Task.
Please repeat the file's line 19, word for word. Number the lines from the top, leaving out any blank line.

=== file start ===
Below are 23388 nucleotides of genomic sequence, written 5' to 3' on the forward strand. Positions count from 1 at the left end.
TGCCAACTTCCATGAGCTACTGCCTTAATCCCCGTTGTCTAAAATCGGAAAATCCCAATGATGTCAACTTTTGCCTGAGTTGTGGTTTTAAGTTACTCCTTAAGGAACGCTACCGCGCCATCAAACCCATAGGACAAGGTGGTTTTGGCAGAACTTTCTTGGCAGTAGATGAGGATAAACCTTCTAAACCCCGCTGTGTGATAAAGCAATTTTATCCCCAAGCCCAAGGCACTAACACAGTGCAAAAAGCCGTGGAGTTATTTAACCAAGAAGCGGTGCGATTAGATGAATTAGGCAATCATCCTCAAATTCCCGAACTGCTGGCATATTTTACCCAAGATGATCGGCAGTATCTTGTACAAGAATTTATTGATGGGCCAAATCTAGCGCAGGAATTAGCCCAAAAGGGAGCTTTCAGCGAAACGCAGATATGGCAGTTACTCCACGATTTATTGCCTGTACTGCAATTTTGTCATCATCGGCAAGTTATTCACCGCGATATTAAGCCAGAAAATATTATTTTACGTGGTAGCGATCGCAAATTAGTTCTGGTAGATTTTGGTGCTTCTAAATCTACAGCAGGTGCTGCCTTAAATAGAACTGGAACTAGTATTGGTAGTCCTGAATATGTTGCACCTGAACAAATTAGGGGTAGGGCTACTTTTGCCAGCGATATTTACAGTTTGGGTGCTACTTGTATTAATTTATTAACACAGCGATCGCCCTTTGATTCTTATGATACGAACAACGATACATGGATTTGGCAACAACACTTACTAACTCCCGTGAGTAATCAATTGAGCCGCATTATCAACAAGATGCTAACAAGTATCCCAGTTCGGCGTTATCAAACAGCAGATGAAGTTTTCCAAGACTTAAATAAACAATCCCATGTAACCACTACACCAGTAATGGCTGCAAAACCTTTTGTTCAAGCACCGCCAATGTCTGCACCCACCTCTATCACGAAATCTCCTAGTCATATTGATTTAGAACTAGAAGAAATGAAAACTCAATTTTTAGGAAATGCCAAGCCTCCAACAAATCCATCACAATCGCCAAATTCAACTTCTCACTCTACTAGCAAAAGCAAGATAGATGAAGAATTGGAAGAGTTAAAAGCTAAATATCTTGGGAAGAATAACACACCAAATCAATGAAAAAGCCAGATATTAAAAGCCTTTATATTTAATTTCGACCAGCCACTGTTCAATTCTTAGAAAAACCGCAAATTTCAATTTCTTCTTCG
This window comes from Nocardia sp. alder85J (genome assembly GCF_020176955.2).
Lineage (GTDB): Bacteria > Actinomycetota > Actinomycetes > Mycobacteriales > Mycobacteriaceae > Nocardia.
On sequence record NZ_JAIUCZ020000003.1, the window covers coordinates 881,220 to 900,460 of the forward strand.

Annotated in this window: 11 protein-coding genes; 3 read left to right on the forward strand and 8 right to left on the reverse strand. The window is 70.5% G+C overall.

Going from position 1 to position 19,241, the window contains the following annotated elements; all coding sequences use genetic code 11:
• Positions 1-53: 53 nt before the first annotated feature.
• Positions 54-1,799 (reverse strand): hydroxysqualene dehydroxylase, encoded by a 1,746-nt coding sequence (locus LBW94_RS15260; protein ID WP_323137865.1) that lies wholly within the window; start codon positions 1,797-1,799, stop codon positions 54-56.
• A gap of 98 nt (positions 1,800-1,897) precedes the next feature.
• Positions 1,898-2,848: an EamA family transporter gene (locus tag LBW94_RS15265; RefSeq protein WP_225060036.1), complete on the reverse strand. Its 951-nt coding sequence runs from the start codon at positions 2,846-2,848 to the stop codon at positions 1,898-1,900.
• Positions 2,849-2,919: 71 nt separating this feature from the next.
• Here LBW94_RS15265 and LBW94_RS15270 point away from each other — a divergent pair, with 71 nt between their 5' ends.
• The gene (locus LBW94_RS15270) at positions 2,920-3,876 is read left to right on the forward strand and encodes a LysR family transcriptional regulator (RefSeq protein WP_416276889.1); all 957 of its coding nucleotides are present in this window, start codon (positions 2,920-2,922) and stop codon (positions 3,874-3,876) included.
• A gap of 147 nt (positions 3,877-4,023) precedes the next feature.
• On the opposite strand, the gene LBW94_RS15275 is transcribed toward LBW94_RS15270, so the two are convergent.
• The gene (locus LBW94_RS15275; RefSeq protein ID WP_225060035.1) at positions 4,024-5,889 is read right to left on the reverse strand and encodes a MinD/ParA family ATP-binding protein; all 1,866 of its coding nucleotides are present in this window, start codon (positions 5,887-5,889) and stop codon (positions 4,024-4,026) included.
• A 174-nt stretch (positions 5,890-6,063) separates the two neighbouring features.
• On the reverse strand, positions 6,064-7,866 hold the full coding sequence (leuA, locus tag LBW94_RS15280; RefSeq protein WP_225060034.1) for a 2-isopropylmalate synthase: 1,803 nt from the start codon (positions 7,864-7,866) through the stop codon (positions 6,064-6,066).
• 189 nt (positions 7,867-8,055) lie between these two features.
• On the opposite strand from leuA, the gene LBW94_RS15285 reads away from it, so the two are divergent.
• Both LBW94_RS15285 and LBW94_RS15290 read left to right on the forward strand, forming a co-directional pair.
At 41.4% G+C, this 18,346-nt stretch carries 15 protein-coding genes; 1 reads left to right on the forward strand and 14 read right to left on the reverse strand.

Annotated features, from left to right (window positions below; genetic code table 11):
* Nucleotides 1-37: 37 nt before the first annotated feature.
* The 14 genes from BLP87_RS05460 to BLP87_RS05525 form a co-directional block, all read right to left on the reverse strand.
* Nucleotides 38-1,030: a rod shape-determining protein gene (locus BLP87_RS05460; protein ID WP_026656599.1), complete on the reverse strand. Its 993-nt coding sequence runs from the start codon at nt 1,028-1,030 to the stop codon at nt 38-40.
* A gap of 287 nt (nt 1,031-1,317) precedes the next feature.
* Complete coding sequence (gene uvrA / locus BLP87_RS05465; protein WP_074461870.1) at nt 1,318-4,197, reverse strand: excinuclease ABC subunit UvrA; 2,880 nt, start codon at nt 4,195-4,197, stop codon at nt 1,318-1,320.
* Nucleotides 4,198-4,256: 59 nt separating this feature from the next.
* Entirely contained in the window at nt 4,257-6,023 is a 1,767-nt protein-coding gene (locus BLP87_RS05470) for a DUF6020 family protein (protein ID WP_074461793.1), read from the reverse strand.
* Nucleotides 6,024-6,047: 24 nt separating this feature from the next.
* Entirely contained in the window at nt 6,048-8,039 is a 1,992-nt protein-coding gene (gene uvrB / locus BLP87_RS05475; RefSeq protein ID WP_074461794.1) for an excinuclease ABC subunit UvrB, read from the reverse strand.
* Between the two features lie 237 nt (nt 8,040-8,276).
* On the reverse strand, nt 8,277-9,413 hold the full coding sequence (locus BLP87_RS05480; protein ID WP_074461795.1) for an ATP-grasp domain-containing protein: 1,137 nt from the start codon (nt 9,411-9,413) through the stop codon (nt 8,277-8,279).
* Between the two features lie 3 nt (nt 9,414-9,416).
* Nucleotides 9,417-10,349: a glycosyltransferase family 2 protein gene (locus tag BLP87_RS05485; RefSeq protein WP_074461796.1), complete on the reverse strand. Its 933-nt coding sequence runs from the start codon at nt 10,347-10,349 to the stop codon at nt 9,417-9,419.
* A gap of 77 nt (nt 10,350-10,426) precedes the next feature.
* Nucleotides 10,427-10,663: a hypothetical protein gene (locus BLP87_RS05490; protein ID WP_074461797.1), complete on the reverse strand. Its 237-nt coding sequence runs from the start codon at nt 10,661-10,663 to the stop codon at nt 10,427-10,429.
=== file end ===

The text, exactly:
• On the reverse strand, positions 6,064-7,866 hold the full coding sequence (leuA, locus tag LBW94_RS15280; RefSeq protein WP_225060034.1) for a 2-isopropylmalate synthase: 1,803 nt from the start codon (positions 7,864-7,866) through the stop codon (positions 6,064-6,066).